Disgraceful and heart-sinking issues regarding the health and welfare of our nation just keep coming and coming. Is it going to stop – “any ideas?”

Simpe Eye Test for Alzheimers

A simple eye test would be used to identify the early stages of Alzheimer’s disease.

Scientists believe warning signs for the illness could be detected in the eye and have developed computer software that can analyse high-definition images of its condition.

It is thought that changes in the pattern of ocular veins and arteries could be linked to conditions such as dementia, stroke and heart disease.

Emanuele Trucco, professor of computational vision at the University of Dundee, who is leading the three-year £1.1million project, said: “If you can look into someone’s eyes using an inexpensive machine and discover something which may suggest a risk of developing dementia, then that’s a very interesting proposition.

“There is the promise of early warning in a non-invasive way and we even might be able to use the test to differentiate between different types of dementia.’

The researchers, from Dundee and Edinburgh universities, will compare thousands of images from medical records to establish a link.

Professor Trucco said changes to blood vessels in the retina, for example when they change in width or become “wriggly”, can indicate a huge amount. But while taking measurements by hand is an arduous process the software – known as Vampire – takes them ‘reliably and efficiently’.

Philip Nelson, of the Engineering and Physical Sciences Research Council, which is funding the project, warned of the ‘huge challenge’ the UK faces with a rise in dementia diagnoses.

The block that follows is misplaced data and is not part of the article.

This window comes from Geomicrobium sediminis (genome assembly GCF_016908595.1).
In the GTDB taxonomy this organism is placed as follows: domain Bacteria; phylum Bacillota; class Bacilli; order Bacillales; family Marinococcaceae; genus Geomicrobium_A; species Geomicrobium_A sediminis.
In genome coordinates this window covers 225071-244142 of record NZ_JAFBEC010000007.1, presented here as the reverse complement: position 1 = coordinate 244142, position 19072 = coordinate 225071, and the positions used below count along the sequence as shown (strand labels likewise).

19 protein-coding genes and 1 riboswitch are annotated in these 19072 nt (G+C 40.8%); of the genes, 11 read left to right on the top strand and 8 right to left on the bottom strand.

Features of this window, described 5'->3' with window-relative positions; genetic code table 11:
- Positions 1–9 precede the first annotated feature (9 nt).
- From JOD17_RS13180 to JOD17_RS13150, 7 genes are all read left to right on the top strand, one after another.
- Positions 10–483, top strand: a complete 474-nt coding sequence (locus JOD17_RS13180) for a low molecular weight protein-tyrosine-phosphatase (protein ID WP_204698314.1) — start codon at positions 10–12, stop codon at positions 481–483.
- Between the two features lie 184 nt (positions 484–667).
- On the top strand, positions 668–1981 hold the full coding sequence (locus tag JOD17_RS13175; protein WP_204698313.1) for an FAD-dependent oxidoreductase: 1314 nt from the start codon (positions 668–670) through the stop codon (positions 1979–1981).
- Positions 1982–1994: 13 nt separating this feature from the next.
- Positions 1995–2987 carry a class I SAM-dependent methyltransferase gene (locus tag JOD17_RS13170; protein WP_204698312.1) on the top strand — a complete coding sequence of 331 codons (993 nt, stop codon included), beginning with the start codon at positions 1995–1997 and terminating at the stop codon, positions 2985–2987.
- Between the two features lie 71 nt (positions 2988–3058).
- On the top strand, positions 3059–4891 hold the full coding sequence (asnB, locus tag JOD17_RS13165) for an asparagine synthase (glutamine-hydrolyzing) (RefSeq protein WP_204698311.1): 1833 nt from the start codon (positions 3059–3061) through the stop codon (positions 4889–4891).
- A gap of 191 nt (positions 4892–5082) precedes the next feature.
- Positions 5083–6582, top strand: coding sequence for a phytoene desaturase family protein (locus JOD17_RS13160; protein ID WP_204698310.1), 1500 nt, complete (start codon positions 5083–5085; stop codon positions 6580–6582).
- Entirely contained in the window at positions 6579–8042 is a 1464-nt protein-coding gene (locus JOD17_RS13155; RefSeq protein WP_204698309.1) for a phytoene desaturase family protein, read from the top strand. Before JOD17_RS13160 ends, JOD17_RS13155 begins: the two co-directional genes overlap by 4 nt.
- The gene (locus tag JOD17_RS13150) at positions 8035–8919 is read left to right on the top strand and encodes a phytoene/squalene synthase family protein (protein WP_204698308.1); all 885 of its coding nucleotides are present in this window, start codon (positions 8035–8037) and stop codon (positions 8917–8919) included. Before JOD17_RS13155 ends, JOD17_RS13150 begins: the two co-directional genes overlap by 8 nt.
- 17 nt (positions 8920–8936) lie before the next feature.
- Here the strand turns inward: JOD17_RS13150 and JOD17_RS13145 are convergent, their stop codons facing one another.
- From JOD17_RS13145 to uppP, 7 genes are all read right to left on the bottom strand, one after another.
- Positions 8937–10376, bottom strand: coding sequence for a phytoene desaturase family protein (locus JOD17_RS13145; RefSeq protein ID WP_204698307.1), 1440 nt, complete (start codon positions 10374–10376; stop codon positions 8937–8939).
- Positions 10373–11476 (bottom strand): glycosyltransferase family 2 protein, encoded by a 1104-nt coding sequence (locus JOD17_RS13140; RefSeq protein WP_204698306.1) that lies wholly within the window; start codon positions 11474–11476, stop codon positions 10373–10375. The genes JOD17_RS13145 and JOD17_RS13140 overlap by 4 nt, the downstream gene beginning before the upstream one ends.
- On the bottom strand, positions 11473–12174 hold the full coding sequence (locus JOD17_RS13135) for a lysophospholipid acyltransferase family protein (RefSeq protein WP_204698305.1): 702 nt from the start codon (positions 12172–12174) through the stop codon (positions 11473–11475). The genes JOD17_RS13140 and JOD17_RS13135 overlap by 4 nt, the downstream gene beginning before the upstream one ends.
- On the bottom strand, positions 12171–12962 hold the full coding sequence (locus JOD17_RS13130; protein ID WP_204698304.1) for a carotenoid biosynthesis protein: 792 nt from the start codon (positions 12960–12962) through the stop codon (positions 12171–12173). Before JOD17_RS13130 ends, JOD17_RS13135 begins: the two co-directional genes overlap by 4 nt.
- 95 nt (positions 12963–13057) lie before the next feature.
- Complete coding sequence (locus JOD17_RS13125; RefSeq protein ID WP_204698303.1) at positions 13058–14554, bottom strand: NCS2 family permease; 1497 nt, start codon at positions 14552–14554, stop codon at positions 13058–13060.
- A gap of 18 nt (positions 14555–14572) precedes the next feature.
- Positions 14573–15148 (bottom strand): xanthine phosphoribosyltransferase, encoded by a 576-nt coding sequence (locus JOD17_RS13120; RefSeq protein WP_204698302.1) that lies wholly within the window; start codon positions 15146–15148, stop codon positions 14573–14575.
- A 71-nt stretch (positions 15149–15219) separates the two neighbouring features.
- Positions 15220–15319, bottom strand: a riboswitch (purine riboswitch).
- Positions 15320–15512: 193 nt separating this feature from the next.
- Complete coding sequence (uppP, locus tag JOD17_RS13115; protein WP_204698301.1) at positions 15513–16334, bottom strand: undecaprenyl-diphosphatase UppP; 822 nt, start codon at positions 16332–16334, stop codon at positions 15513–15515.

He added that the project, ‘will improve our abilities to detect and understand dementia.’

With an increase in medical knowledge and diminishing funding to deliver health services, the future will still be very bleak for many of our ageing population.

Secret Checks on Care Homes

It has been revealed on 10th December that inspectors are to swoop to carry out secret checks that 15 care homes and hospitals are treating dementia patients properly.

The Care Quality Commission unveiled the strategy as G8 leaders prepared to meet in London to discuss for the first time how to deal with a “dementia epidemic”.

More than 35 million people are suffering with dementia worldwide today. That number is set to triple by 2050. In England alone the number is set to double over  three decades from today’s 670,000.

The inspections will look at how services help patients both mentally an physically, at how movement between homes and hospitals can be reduced and how to minimise admissions and lengthy stats.

Judgements will be published locally, with a national report next May.

Davina Ludlow, of carehomes.co.uk said “While the vast majority of care homes provide the highest quality care, we welcome the review.

This all sounds excellent but as ever there will forever be rotten apples in the basket, as there always has been and forever will mostly go unnoticed. Even in today’s day and age loving relatives of sufferers will have that nagging feeling about the quality of care being given during their relatives decline. The pressure and lack of job satisfaction for staff and diminishing funding and cut backs will give this continuation.